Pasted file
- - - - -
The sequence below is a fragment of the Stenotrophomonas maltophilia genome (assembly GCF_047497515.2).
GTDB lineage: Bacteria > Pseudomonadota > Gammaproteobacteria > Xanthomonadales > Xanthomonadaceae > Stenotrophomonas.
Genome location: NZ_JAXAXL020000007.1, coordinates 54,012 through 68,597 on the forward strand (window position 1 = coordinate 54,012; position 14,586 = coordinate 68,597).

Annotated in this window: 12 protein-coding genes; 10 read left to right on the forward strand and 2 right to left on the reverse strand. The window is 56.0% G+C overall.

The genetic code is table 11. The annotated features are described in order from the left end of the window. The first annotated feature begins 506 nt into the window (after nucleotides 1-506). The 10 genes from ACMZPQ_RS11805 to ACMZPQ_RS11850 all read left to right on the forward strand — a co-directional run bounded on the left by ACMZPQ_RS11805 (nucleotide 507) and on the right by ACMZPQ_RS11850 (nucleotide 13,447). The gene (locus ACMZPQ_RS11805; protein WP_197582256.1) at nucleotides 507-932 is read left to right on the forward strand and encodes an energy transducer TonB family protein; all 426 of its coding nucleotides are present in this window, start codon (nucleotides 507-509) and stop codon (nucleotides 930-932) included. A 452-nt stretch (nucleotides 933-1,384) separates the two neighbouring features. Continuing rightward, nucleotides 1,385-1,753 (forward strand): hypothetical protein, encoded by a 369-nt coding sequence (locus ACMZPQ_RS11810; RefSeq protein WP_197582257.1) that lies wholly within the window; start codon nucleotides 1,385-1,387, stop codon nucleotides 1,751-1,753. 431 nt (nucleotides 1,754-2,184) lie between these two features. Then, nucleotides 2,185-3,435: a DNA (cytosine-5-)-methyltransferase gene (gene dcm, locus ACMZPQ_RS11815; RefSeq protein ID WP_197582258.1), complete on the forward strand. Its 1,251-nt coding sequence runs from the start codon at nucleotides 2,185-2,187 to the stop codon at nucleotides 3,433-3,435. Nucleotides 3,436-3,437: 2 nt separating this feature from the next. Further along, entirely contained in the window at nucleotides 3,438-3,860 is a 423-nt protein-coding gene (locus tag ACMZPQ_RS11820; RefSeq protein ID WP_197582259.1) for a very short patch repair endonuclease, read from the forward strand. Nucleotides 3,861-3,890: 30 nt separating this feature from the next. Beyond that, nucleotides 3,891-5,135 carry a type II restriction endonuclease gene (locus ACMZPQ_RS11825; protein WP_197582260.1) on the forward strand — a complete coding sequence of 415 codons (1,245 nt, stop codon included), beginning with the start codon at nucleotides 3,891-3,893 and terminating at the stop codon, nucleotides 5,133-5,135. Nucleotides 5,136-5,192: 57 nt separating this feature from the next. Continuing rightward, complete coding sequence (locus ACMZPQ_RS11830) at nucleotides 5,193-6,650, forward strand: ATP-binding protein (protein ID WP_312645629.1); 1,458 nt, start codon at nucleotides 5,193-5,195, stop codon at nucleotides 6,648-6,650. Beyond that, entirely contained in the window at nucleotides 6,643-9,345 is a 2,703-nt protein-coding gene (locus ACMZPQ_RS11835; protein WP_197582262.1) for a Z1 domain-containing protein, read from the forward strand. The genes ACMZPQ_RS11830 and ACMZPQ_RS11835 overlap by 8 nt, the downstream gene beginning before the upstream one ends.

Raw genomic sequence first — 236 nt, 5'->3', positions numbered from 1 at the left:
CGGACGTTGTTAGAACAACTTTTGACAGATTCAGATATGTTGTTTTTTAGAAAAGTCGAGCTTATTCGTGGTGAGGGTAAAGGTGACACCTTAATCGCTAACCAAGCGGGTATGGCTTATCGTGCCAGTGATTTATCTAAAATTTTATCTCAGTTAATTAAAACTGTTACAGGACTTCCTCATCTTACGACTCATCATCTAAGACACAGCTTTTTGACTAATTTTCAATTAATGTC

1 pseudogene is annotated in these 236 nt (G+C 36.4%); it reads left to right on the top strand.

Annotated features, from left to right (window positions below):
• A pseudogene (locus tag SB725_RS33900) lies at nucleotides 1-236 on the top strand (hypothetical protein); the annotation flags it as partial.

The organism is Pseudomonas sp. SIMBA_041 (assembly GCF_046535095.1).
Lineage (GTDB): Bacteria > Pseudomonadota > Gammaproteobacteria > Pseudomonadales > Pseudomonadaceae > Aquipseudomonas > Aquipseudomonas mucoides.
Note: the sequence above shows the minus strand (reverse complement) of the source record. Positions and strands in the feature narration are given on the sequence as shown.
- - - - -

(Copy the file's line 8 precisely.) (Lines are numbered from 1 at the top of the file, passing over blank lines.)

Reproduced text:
1 pseudogene is annotated in these 236 nt (G+C 36.4%); it reads left to right on the top strand.